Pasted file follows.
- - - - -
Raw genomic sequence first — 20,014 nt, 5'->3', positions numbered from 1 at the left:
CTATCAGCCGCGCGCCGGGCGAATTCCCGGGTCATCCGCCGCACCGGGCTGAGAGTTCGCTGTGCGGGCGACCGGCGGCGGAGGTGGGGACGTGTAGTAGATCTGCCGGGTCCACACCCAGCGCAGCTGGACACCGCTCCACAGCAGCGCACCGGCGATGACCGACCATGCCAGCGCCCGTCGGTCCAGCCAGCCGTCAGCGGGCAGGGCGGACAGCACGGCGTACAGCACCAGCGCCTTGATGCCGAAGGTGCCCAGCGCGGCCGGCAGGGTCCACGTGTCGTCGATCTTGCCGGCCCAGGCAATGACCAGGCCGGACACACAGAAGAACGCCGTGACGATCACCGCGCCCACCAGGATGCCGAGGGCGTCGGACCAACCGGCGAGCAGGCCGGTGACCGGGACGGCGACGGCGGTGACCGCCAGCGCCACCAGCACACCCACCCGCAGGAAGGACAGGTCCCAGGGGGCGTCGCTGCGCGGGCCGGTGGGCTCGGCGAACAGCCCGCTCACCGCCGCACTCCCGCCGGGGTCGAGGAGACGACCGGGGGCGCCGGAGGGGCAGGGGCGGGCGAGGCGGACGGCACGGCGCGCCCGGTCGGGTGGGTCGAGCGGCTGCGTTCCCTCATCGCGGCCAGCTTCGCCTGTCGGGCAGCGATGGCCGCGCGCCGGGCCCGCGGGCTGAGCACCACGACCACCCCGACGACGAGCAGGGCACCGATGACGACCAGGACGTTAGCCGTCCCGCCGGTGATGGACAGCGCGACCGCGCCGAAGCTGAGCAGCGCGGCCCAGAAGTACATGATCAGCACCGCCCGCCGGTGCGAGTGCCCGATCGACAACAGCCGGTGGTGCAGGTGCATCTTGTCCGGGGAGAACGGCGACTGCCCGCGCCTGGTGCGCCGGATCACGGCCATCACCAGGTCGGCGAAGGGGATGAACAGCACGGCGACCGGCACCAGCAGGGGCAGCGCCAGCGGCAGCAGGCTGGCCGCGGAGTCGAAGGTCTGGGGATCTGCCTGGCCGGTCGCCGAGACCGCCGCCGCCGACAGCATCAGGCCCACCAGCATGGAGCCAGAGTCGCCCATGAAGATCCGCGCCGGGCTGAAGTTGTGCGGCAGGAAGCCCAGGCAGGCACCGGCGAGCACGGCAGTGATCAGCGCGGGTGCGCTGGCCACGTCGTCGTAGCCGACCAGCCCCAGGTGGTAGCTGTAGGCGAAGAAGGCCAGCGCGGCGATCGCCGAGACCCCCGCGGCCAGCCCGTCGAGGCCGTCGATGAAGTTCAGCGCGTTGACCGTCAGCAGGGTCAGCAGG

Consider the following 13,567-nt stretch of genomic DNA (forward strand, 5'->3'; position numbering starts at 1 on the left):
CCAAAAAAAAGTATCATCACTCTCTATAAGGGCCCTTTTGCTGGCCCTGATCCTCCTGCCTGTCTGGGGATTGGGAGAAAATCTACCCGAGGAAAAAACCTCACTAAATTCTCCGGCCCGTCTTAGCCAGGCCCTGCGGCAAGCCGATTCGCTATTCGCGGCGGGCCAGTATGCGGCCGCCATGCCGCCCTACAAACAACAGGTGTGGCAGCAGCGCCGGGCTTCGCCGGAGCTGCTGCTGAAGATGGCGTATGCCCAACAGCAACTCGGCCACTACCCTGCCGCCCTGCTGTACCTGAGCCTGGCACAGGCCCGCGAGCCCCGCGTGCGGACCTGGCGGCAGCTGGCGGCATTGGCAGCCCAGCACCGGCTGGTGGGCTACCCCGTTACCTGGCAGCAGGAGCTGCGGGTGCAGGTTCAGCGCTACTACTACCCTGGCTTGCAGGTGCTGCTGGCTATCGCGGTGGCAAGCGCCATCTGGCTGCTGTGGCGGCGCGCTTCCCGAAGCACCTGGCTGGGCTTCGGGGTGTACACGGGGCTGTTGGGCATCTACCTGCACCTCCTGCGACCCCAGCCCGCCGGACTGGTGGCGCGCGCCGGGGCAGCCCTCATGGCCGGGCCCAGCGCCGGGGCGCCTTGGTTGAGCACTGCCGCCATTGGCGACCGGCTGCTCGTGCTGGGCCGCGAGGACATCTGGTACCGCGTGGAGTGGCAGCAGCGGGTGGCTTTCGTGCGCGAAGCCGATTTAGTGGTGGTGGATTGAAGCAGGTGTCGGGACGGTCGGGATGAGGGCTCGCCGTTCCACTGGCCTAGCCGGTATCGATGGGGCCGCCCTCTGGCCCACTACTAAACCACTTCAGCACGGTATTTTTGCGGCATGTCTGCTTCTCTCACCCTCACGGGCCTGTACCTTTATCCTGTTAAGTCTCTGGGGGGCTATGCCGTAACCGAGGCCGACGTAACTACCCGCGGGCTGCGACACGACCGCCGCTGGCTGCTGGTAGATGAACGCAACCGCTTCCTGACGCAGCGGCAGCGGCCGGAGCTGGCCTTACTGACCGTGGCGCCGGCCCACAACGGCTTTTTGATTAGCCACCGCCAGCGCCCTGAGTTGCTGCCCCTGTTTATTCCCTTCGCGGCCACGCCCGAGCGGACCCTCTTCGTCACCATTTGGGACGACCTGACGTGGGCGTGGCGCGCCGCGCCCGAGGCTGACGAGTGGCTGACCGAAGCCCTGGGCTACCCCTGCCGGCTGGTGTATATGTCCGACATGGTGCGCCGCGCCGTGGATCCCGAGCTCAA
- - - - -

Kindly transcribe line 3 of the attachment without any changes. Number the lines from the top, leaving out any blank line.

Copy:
Consider the following 13,567-nt stretch of genomic DNA (forward strand, 5'->3'; position numbering starts at 1 on the left):